I heard a song from the eighties on the radio tonight.
It was Loverboy’s “Working for the Weekend.” It’s not a great song, even by eighties standards, but it brought back memories because when I was in high school the local pop station used to play it every Friday afternoon at 5 pm.
The overpowering sense of nostalgia made me crank up the radio and sing along.
I was right in the middle of belting out “You want a piece of my heart. You better start from start. You wanna be in the show. Come on baby lets go” when it hit me. Prior to this flashback moment, I had been listening to the oldies station. Yes, oldies. Where they play old music.
I glanced down at the radio to see if somehow the station had been change. It said 104.3 in bright green. I was still listening to the oldies station.
My first impulse was to call up the deejay and complain. “Hi. I just wanted to let you know that you’re confused. You’re playing a song from the eighties, but you’re an oldies station. It’s just not appropriate for an oldies station to play eighties music. Why? Because I was in high school in the eighties and it really wasn’t that long ago.”
But then I stopped drafting my complaint in my head and did a little math.
I figured I was eleven or twelve when the song came out, so that would make it 1981 or 1982. (I just checked online. It was recorded in 1981 and was on the charts in 1982. Do I know my Loverboy trivia or what?)
1981 was thirty years ago. As much as I hate to admit it, that kind of qualifies it as oldies music.
My youth is now ancient history and the deejay would have laughed at me.
It doesn’t seem possible. I still remember the first time I saw Boy George on Solid Gold. And yes, I realize that I have dated myself not just once, but twice in my previous sentence.
He was singing Karma Chameleon and I had an argument with my friends about whether he was a girl or a boy. Unfortunately I was arguing that he was a girl and the name Boy George was ironic. I guess I lost that one.
I also remember legwarmers. Mine were purple and I wore them to school every day. I wonder if all my clothes were purple or if I just didn’t match sometimes. I was really into purple, so I wouldn’t be surprised if it was the only color I wore back then.
And then there was the Valley Girl craze. In seventh or eighth grade, my friend Amy came to school with a Valley Girls handbook of sorts. It told us all the Valley Girl phrases to use (Oh my God! Gag me with a spoon!), which names were proper Valley Girl names (Anything ending in a y, although Heather made the list too, which thrilled me to no end) and gave Valley Girl fashion tips (Big earrings and headbands were always good choices.)
My friends and I used to argue about who was the most Valley Girl-esque.
A brief aside… I googled Valley Girls. Just for fun. There is a Wikipedia entry (of course) and one of the subheadings is literature. It lists literary references of Valley Girls.
Number three was “Jessica Wakefield for Sweet Valley High.” I read all those Sweet Valley High books when I was a kid and, sorry to sound judgmental, there is no way they should be labeled “literature” even on Wikipedia.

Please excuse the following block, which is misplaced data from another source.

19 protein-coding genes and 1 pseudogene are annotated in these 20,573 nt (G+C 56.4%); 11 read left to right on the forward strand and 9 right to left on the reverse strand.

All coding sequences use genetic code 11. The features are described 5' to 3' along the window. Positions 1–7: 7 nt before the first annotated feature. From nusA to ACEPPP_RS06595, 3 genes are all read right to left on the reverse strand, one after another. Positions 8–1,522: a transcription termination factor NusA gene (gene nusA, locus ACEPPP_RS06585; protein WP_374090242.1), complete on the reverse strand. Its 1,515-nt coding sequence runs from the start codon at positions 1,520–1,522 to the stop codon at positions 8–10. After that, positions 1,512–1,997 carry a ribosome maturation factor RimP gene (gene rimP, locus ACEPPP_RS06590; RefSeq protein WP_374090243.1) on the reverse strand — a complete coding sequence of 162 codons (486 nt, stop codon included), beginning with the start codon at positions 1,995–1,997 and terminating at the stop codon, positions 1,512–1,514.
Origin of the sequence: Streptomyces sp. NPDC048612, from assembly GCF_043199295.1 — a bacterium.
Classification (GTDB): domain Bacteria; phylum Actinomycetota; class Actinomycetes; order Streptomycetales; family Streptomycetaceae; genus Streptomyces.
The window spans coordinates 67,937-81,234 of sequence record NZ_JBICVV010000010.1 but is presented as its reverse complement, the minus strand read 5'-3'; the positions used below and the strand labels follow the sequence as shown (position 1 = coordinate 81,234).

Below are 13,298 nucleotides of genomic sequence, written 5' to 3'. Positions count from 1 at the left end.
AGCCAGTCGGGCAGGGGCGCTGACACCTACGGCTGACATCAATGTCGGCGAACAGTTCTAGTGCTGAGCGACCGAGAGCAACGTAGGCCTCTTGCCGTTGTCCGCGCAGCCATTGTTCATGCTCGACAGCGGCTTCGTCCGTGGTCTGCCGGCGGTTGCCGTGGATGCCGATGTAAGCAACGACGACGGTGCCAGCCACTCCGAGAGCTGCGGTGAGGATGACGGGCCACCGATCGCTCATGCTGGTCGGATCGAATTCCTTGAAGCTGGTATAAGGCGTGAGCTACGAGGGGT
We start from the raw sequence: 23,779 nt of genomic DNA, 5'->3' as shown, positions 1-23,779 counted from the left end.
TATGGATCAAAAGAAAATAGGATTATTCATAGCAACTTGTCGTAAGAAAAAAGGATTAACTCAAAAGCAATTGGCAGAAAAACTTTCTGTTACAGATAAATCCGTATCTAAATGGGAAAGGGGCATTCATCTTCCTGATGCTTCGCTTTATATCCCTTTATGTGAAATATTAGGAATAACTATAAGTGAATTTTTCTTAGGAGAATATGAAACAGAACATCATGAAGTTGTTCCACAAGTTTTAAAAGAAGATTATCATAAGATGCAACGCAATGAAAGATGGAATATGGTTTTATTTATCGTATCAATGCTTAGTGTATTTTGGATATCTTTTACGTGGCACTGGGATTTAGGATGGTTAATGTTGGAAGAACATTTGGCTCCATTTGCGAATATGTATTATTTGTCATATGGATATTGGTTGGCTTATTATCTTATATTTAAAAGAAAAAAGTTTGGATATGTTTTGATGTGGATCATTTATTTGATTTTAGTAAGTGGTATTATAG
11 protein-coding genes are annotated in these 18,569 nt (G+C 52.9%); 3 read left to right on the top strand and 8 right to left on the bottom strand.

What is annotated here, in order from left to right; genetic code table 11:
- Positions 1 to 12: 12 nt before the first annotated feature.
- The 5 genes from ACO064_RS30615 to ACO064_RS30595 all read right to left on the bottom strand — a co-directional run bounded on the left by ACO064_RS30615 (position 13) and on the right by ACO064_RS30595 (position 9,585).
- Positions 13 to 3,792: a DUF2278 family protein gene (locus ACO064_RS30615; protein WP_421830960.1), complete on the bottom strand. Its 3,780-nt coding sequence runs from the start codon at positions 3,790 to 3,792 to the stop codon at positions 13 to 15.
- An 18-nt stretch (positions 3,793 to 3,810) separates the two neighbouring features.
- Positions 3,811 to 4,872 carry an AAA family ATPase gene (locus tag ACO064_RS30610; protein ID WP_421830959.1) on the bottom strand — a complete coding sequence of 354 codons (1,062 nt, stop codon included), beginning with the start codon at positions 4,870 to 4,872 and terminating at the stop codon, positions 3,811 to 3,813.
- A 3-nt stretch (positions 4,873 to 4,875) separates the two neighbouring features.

But I am excited to let everyone know that the Sweet Valley High Wikipedia page says that Sweet Valley Confidential: Ten Years Later was released in April. I just might have to read that, bad writing or not.
Along with Sweet Valley High, I was quite taken by the 1950’s when I was a preteen. I blame it on seeing Grease and watching Happy Days when I was growing up.
I used to listen to the fifties music on the oldies station on Saturday nights. I knew all the words to “Johnny Angel” and “It’s My Party.” The songs seemed like they were from so long ago. They were romantic. I never once thought, “This music shouldn’t be called oldies. It’s only thirty years old.”
My mother probably did, though.
Because my only frames of reference were television and movies, I assumed everyone in the fifties went to the drive in or sock hops and hula hooped in the driveway.
I’d ask my mom if she was more like Sandy or Rizzo or if my father was more like Richie or The Fonz. She’s always say, “It wasn’t exactly like that.” (For the record, the answers are Sandy and Ralph Malph.)
Thinking back on the fashion, music and culture of the eighties, it probably seems every bit as exotic, strange and corny to the today’s generations as the fifties did to me back then.
If a young girl was to ask me about my teenage years with only a movie or the television for reference, she might ask if I was more like Molly Ringwald or Ally Sheedy in The Breakfast Club or if we all ditched school like in Ferris Beuller’s Day Off.
I’d have to answer, “It wasn’t exactly like that.” (Again for the record, neither but I leaned toward Ally Sheedy and I certainly didn’t.)
Maybe when teenagers can only identify the culture of your youth through Hollywood, it’s time to admit that you’re ready for the oldies station.
So while I am still a bit disturbed to hear Working for the Weekend, Wake Me Up Before You Go Go and 99 Luftballons on the oldies station, I guess I’ll just have to suck it up and sing along as loudly as I can to mask the complaints in my head.
But if I start hearing Sweet Child of Mine or Every Rose Has It’s Thorn, I’m picking up the phone!